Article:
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Experiencing our waterways

28 Apr 2015

Experiencing our waterways Image

Docklands’ waterways are often considered its most significant asset and a group of students are currently investigating how local residents interact with this valuable feature.

RMIT environmental and social science students Connor Jolley, Emily Gayfer and Katie Johnston are working on behalf of Yarra Riverkeeper Andrew Kelly to find out more about Docklands’ relationship with the river.

“We’re predominantly interested in who the residents of Docklands are, particularly in the context of how they use the water or how they’d like to use it,” Ms Johnston said.

Through a survey, observational study and interviews, the students hope to establish what kind of groups live in Docklands and how these different groups interact with the water.

“From our perspective as environmental students, we’re interested in the urban space and how people do actually get a chance to interact with nature,” Mr Jolley said.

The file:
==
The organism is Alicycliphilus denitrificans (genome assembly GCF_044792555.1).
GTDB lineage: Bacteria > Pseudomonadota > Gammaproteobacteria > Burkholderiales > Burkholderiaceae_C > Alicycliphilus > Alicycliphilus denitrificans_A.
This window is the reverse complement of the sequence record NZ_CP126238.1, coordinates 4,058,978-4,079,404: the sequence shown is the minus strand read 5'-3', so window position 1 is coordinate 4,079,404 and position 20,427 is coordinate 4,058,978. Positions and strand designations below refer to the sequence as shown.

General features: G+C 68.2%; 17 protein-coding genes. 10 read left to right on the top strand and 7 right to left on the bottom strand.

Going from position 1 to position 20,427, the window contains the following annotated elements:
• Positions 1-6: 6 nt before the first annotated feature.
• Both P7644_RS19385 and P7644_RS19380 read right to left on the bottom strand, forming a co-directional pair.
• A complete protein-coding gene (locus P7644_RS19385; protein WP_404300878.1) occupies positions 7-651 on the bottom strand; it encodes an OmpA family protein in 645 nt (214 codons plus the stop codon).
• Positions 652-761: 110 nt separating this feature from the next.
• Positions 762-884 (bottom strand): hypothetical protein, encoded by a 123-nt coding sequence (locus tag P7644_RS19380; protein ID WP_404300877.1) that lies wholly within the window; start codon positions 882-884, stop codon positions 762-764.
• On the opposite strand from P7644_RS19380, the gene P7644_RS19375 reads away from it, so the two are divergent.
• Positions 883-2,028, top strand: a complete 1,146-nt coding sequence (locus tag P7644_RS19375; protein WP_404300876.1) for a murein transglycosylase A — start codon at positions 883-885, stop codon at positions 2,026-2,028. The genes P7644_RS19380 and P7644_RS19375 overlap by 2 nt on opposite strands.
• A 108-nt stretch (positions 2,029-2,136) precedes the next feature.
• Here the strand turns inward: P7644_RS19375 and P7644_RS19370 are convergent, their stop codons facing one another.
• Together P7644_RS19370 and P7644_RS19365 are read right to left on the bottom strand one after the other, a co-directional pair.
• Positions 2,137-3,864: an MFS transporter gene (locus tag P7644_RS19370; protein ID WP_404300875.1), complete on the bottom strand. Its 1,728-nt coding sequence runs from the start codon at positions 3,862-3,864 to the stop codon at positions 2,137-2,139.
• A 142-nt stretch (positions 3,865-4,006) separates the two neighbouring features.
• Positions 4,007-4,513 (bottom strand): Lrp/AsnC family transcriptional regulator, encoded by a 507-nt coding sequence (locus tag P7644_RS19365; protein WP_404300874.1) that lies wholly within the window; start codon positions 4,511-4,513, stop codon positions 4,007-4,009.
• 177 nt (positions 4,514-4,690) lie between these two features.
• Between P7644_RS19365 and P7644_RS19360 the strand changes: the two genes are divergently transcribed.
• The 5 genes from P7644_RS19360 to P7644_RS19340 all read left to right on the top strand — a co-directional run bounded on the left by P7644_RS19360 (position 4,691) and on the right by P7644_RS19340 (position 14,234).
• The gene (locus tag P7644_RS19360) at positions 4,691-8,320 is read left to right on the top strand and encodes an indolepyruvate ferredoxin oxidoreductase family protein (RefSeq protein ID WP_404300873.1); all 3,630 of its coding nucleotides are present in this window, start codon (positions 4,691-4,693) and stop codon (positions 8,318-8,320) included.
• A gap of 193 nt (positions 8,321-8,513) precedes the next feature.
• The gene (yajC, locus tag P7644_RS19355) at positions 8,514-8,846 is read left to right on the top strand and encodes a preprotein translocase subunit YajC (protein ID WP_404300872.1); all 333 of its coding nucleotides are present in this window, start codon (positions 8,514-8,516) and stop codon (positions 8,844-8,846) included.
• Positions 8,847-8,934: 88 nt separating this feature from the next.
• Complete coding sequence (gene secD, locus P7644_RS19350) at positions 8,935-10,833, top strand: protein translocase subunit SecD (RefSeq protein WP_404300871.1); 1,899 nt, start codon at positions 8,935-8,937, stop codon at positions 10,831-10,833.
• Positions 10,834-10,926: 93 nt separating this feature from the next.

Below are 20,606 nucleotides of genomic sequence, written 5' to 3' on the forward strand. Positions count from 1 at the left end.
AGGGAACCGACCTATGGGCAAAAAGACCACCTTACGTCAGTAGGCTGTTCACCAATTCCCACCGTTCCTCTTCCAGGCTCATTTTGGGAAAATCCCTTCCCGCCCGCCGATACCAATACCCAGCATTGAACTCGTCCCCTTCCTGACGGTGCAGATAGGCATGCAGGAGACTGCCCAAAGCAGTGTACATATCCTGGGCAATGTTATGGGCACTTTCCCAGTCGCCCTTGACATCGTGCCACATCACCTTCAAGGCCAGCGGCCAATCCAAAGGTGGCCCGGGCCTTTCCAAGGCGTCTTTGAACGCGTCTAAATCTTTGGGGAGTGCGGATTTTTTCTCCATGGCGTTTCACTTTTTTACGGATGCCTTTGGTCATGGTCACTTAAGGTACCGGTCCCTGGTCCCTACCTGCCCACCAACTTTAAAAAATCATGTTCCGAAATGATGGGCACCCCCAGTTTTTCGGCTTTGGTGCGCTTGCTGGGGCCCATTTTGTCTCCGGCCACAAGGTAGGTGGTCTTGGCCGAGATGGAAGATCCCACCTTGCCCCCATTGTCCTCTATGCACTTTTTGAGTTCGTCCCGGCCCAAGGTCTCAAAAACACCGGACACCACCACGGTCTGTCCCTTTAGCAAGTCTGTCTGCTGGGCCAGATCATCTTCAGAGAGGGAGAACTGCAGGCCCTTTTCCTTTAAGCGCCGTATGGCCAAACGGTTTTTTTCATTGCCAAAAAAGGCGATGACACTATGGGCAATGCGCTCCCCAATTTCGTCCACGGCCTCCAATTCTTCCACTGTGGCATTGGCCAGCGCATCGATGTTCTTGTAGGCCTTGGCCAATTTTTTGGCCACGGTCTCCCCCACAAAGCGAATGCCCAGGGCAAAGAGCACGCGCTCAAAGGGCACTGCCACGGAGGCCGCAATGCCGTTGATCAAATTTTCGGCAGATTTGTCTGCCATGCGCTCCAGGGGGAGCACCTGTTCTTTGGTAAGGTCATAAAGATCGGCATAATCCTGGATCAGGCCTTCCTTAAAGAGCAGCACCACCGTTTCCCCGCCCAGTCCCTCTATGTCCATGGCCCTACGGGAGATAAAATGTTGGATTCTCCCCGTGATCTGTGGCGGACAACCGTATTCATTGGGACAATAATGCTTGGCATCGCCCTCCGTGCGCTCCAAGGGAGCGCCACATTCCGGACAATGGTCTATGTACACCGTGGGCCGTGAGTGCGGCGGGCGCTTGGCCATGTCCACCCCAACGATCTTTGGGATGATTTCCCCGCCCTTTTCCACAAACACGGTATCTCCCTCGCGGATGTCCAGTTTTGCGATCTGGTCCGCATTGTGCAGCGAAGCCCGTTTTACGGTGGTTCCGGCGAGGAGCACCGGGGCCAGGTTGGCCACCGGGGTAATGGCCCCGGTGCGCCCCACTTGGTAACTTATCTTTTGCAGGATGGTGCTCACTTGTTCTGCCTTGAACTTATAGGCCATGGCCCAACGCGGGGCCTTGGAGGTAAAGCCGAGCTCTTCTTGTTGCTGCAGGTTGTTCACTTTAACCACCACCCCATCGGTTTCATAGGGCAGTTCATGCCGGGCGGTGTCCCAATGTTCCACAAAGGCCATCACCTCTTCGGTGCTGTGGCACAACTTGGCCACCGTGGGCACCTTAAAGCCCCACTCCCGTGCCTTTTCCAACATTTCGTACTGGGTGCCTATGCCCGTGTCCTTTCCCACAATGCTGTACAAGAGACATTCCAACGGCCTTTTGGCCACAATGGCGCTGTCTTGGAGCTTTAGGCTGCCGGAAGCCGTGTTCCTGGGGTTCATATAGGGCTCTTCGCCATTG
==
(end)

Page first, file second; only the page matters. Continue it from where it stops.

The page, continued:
“That’s why we’re really drawn to it, because you have a situation where you’ve got this great natural space in the middle of Melbourne and it would be really interesting to know how that grabs people and what can be gleaned from that in terms of how we can improve the urban landscape.”

According to Yarra Riverkeeper Andrew Kelly, the results of the research project will help his organisation to continue its advocacy work in a way that incorporates Docklands’ residents.

Yarra Riverkeepers is an independent association that works to protect and advocate for the Yarra River.

“I want to know how we should advocate for the river in Docklands,” Mr Kelly said.

“I’m keen to know what their (Docklands residents) expectations of the river were when they moved in and whether their expectations have been met.”

Mr Kelly said he wanted to improve the way people connect with the river and listed a number of concerns about the river in Docklands.

These include barriers between people and the waterfront, the high proportion of private marinas in Docklands, a lack of indigenous vegetation and the risk of overshadowing of the river.

He hopes to ascertain whether Docklands residents share similar concerns, engage them in the Yarra Riverkeepers’ advocacy efforts and encourage them to become more involved with the river.

To participate in the research project visit http://goo.gl/nxyW9s or email (JavaScript must be enabled to view this email address)

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